Most people use a simple test to judge the quality of a film, book, song, photograph, etc. They see if they can remember it the next day. They see if it sticks with them. The general idea is that if something isn’t worth remembering, then it isn’t worth much at all. No matter what we’re creating, memorability is always the goal. At least that’s photographer Miller Mobley’s philosophy. “The challenge I give myself is: How can I make a memorable photograph today? If this were going to be my subject’s last photograph, what would I do to make it something other people would remember?” Considering Miller Mobley has created memorable photographs for nearly every celebrity we’ve ever heard of (a very partial list: Kevin Spacey, Morgan Freeman, Barack Obama, Philip Seymour Hoffman), we believe his philosophy holds water.
For Mobley, art is in the details. A great photograph isn’t made from broad strokes but from small tweaks. “The thing that’s going to make a photograph special is your ability to make tiny tweaks and adjustments that make a picture pop,” Mobley told us. “Only you have the ability to make your subtle tweaks.”
We recently chatted with Miller Mobley for our documentary, MAKE. Here is a portion of that conversation.
Obviously money can define a lot of people’s success. And money is important. But for me, money has not been very fulfilling. Making great work is what’s fulfilling. The funny thing is that people who make great work usually make a lot of money as well, so the two end up going hand in hand anyway. The important thing to focus on, though, is not the money or the notoriety; focus on making great photographs. I have 20 to 45 minutes with a person to make a memorable photograph. That’s what I’m focused on.
Years. Definitely years. I spent a lot of time seeing the work of photographers I was inspired by, but I personally couldn’t create that level of work yet. I couldn’t get there. There are so many factors: lighting, production value, location, talent. I started realizing just how much goes into a photo shoot besides you, the camera, and the subject. So how do you close that gap? You keep shooting.
In the beginning you’re making these huge chops at your work. You’re swinging an axe and making huge progress with everything you learn. But as you continue on, it comes down to these little tweaks. You can have the biggest budget, the best gear, the best lighting, and perfect set design; but the thing that’s going to make a photograph special is your ability to make tiny tweaks and adjustments that will make a picture pop. The source light can be anything, but only you have the ability to make your subtle tweaks.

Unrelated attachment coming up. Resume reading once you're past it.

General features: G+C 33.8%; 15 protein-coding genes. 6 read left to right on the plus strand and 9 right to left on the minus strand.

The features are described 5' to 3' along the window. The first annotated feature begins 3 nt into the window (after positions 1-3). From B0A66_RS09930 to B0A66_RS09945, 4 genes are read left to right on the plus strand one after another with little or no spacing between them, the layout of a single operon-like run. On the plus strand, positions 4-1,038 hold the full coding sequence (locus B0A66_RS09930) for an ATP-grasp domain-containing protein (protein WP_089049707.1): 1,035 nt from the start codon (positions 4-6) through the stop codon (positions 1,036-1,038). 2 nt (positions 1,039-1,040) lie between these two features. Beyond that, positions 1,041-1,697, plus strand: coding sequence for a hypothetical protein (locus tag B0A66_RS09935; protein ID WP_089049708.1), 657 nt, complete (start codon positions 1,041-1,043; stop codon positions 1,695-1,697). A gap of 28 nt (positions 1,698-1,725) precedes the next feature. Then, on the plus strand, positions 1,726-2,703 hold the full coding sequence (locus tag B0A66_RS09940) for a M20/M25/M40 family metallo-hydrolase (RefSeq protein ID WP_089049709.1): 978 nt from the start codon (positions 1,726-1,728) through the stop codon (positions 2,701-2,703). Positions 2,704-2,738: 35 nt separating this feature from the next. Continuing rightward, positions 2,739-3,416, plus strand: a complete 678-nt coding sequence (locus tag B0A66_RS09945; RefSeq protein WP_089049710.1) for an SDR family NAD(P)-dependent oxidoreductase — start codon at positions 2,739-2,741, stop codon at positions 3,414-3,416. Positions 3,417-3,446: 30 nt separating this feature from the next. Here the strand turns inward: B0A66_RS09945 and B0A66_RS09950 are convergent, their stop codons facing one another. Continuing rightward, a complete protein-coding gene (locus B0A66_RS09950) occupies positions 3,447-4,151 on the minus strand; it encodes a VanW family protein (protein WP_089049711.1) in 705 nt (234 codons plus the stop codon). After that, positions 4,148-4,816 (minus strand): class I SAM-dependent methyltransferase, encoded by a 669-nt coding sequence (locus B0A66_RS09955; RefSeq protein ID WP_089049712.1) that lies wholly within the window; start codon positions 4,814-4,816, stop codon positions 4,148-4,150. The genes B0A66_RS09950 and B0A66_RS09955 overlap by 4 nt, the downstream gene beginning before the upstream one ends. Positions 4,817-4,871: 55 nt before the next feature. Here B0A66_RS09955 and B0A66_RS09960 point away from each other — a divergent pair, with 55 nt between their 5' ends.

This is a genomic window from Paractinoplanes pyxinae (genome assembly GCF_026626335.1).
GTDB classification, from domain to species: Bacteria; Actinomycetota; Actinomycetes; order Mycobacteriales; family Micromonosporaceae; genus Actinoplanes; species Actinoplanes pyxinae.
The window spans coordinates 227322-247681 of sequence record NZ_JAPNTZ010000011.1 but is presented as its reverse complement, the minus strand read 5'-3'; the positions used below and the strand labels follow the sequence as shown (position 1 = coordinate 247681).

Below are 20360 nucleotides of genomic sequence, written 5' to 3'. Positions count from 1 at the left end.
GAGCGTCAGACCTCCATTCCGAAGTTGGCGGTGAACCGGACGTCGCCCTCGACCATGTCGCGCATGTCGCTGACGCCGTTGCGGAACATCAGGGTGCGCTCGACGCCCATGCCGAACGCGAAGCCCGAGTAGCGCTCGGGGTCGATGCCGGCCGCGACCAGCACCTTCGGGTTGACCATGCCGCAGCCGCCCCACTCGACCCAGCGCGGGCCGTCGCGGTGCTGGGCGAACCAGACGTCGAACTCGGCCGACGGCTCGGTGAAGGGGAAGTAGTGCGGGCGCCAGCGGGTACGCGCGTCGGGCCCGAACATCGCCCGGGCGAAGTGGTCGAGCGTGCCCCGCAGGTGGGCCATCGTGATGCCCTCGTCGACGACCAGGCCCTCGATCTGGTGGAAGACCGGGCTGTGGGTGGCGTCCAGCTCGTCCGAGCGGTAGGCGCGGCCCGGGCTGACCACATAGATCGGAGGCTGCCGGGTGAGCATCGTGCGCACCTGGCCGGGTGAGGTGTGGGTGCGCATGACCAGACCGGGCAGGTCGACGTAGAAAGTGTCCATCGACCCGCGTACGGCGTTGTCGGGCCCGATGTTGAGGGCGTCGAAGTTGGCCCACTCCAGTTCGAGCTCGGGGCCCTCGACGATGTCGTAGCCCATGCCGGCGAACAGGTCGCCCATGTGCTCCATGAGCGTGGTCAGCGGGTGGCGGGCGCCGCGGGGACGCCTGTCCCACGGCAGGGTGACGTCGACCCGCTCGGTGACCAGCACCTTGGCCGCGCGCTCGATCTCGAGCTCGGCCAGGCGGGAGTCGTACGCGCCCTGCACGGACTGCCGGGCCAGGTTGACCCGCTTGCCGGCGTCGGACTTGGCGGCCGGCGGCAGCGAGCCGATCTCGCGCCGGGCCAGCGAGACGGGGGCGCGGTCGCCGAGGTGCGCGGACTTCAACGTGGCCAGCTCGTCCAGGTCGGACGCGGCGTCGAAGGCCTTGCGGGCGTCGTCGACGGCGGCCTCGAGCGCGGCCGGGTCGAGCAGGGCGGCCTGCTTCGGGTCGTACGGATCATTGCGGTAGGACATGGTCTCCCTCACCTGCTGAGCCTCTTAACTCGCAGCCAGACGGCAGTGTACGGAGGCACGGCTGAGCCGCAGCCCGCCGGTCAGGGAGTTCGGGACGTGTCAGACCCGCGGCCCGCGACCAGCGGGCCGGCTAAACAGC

A lot of times you’re the only person who knows if you’ve pushed a photograph far enough. It might look awesome to everyone else; but you know that if you’d just tweaked these few little things, you could have pushed it over the edge. And that’s when it starts getting fun. When you stop comparing yourself to other people and start comparing yourself to you. Your new work to your old work. And you know there are small adjustments you can make to satisfy yourself.
It might look awesome to everyone else; but you know that if you’d just tweaked these few little things, you could have pushed it over the edge. And that’s when it starts getting fun.
I used to struggle with comparing myself to other photographers. That struggle with comparison has got to be at an all-time high right now. When I was coming up, Twitter had just exploded. For the first time, you had access to all kinds of photography people were doing, where they were traveling, what high-profile shoot they were on at any given moment. It became a huge distraction for me. It was terrible. I was constantly comparing myself to what another photographer was doing, so I decided to cut it off completely. And honestly, that was one of the biggest things that propelled me forward — when I stopped looking at all the garbage out there. It’s so easy to get wrapped up in what other people are doing and forget to create work in your own voice. At the end of the day, the only person you can compare yourself with is you.
It definitely helps to get verbal affirmation. And I’m not going to lie: I do like it when people like my work. That gives me some fulfillment. But the thing that gives me the most fulfillment is whether or not I’ve pushed the envelope that day. Did I make an interesting tweak in the lighting that pushed me a step further? Did I move even an inch forward in my work? It could just be some new color move, some new composition idea. Whatever it is, at the end of the day I want to know I’ve taken that step. And if I did, then the whole thing has been worthwhile. I find a lot of fulfillment in that.
It’s so easy to get wrapped up in what other people are doing and forget to create work in your own voice. At the end of the day, the only person you can compare yourself with is you.
Photography is challenging, and that challenge still excites me. The challenge I give myself is: How can I make a memorable photograph today? If this were going to be my subject’s last photograph, what would I do to make it something other people would remember? That’s hard. That’s really hard. But it’s a great challenge to live up to. It forces me to make something special every time. It keeps me on my toes, keeps me motivated, keeps me excited. Imagine that every photo shoot is your subject’s last, and you’re going to get something good.
Hear more bits of wisdom from Miller (including how he got Jack White to set a record on fire) in our feature-length documentary MAKE, now playing on Vimeo On Demand.
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